Some of the blackouts that struck California this winter might have been avoided if power companies could more quickly move large amounts of electricity between regions. Such a boost may be possible with a new type of superconducting tape invented at Los Alamos National Laboratory’s Superconductivity Technology Center. Made from nickel alloy, the tape is coated with fine layers of zirconia using a pulsed-laser process that precisely orients the zirconia grains after deposition. Then subsequent layers of nickel are applied to create a superconducting film as thin as six micrometers. The tape carries one million amperes per square centimeter of current, about 14 times the capacity of today’s bismuth-based superconducting tape and 200 times better than copper wire. The liquid-nitrogen-cooled tape can operate at a relatively balmy -196 C, making it far more economical than many existing high-capacity tapes that require cooling by liquid helium at temperatures as low as -269 C. The new process is also much faster than earlier methods. Within two to three years the tape should appear in products including transformers, electric motors and transmission cables. -V. Herrera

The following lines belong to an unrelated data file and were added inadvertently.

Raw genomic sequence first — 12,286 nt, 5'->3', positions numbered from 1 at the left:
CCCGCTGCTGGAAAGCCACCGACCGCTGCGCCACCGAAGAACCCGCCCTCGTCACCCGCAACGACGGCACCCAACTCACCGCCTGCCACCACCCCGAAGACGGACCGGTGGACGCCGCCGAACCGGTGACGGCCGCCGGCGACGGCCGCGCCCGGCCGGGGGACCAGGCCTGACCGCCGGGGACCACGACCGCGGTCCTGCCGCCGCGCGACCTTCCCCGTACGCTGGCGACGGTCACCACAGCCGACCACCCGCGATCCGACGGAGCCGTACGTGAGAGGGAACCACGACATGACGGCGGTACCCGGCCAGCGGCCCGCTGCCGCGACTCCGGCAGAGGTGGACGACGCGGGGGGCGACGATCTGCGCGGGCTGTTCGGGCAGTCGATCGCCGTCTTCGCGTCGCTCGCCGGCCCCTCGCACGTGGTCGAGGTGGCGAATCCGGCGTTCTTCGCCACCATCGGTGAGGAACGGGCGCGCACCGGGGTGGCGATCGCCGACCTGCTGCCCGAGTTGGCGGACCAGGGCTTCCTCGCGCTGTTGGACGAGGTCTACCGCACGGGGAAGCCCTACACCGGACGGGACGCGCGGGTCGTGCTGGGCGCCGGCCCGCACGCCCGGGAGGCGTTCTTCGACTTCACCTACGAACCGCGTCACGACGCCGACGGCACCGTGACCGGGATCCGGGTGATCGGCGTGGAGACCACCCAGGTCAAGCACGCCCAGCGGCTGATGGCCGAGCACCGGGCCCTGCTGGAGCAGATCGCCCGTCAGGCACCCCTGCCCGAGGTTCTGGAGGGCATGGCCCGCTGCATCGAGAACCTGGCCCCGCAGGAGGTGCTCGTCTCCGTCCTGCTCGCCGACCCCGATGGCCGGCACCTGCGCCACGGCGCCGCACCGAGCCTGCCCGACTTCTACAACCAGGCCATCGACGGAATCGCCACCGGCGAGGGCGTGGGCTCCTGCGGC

These weird virtual creatures evolve their bodies to solve problems
They show how intelligence and body plans are closely linked—and could unlock AI for robots.
Surgeons have successfully tested a pig’s kidney in a human patient
The test, in a brain-dead patient, was very short but represents a milestone in the long quest to use animal organs in human transplants.
A horrifying new AI app swaps women into porn videos with a click
Deepfake researchers have long feared the day this would arrive.
The covid tech that is intimately tied to China’s surveillance state
Heat-sensing cameras and face recognition systems may help fight covid-19—but they also make us complicit in the high-tech oppression of Uyghurs.
Get the latest updates from
MIT Technology Review
Discover special offers, top stories, upcoming events, and more.